Most Thursday nights in college, my friends who were studying filmmaking and I would get together for a movie night and spend at least an hour debating which movie to watch.
What was the one genre that saved us endless arguments and made us all happy? The murder mystery one. Following clues, talking about who’s to blame, who looks suspicious, who’s going to die before the middle of the movie… It’s all incredibly satisfying, alone or with company. Except, of course, when you guess who the murderer is in the first five minutes of the movie and then you only see a succession of scenes that prove you right.
Director Rian Johnson and his all-star cast (Jamie Lee Curtis, Chris Evans, Michael Shannon, Daniel Craig) bring the Agatha Christie-style murder mystery to life in this story of a wealthy family whose crime-novel writer patriarch has died unexpectedly. suspicious. It’s a charming, winding story that combines elements of Succession and The Game of Suspicion , where millions of dollars are at stake and everyone is a suspect.
Game night turns into reality when its host, Brooks (Kyle Chandler), is kidnapped. Max (Jason Bateman), Annie (Rachel McAdams) and their friends must follow clues to save Brooks before it’s too late, embarking on a wild adventure involving underground fight clubs, Faberge eggs and their creepy neighbor, Gary ( Jesse Plemons).
Using the repeating time game à la Stuck in Time , and blending it with the best of the mystery thriller genre, this film’s success builds on an inventive twist on the classic genre. After she is murdered by a masked killer on her birthday, college student Tree must relive the day over and over again until she can find the identity of her killer and save her life.
Based on Gillian Flynn’s best-selling novel, Lost is the kind of movie that leaves you totally in a daze once it’s over. Ben Affleck stars as Nick Dunne, a college professor and writer whose seemingly perfect marriage to his beautiful wife, Amy (Rosamund Pike), begins to unravel when Amy mysteriously disappears.
Scream , the original film from the iconic Wes Craven-created 1990s franchise, tells the story of high school girl Sidney Prescott (Neve Campbell) and her friends as a masked killer terrorizes their small California town.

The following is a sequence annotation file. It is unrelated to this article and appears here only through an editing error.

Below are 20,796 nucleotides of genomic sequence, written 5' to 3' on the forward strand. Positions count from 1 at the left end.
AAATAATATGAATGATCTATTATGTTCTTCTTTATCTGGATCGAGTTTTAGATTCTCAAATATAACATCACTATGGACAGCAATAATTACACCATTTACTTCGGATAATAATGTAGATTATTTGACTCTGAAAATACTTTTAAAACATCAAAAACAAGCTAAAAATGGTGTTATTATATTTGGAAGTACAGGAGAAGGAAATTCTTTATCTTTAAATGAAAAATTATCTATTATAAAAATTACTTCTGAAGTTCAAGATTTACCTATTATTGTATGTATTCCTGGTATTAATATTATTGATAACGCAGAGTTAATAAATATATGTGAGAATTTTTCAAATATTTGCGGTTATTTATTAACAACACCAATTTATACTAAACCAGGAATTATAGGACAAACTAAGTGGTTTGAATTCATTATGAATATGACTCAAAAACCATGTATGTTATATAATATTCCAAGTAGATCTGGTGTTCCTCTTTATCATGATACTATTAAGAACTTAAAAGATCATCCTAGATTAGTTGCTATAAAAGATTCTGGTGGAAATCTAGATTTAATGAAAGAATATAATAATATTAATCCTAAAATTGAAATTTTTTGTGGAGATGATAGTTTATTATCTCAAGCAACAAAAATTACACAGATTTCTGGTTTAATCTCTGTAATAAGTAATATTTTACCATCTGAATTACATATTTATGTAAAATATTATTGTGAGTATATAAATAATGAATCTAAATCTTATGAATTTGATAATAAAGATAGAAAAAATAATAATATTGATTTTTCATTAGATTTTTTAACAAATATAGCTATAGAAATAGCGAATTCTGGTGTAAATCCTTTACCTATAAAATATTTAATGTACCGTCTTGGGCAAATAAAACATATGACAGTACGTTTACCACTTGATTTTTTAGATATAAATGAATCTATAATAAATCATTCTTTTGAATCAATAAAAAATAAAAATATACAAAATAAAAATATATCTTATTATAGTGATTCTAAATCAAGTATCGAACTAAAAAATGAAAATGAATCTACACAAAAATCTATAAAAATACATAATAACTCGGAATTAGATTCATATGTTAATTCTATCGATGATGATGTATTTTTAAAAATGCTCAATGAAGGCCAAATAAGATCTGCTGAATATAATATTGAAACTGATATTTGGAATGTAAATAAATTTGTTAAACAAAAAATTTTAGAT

Robert Altman’s 1973 version of Raymond Chandler’s classic mystery novel is a total stoner-noir trip to Los Angeles. Private investigator Philip Marlowe does a friend a favor and finds himself entangled in a web of suspicious deaths.
The game of suspicion
Based on the board game, this 1985 black comedy tells the story of a group of seven strangers who become suspects after one of them is murdered. As the body count increases, you are invited to play the game and find out who is responsible: Colonel Mustard in the library with the chandelier? The movie has three different endings, just to keep you on your toes.
Set in 1950s Los Angeles, LA Confidential is a neo-noir film about three cops (Guy Pearce, Russell Crowe and Kevin Spacey) whose investigation into a series of murders unravels in a mysterious web of corruption and lies. It all adds up to an award-winning movie about dirty cops, the classic Hollywood scene, and the crime that lurks beneath the surface of sunny California.
Frances McDormand gives an Oscar-winning performance as a pregnant Minnesota cop on the trail of two killers in this classic dark comedy from the Coen brothers. If you don’t immediately think of Fargo when you see a wood-cutting machine or hear “Bet on it,” you should check it out right now. With its powerful cast (Steve Buscemi, William H. Macy) and an icy white backdrop, Fargo is a jaw-dropping movie time and time again.
Is Ted Cruz the Zodiac Killer? Perhaps. But this movie is not about that. Yet this 2007 film from director David Fincher is a gripping take on the story of the infamous serial killer who terrorized San Francisco in the late ’60s and ’70s, starring Jake Gyllenhaal, Robert Downey Jr. and Mark Ruffalo.
Murder on the Orient Express
In this award-winning adaptation of Agatha Christie’s novel, detective Hercule Poirot is on his way home when a wealthy American businessman is murdered aboard his train. Stopped on the tracks in a snowstorm with an unknown murderer hiding in plain sight, every passenger is a suspect and Poirot must solve the mystery.
Perhaps The Maltese Falcon kicked off the genre, but it is with this adaptation of Raymond Chandler’s novel that it reached its peak. The true benchmark of the genre, of the detective surrounded by attractive and dangerous women, lost among false leads like the fog that surrounds the city, is this huge classic starring Humphrey Bogart and Lauren Bacall directed by the great Howard Hawks.
Memories of Murder (Chronicle of a serial killer)
We’ve already talked a lot about this modern classic from Parasite director Bong Joon-ho. It tells the story of the first serial killer in South Korea and, although he was captured in real life years after the film was released, the search for this police couple laid the foundations for the 21st century thriller that followed Zodiac or True Detective .
We would not say anything outrageous if we ventured to say that we can consider Billy Wilder as the best screenwriter in the history of the medium (although very different, we would also say the same about Ingmar Bergman).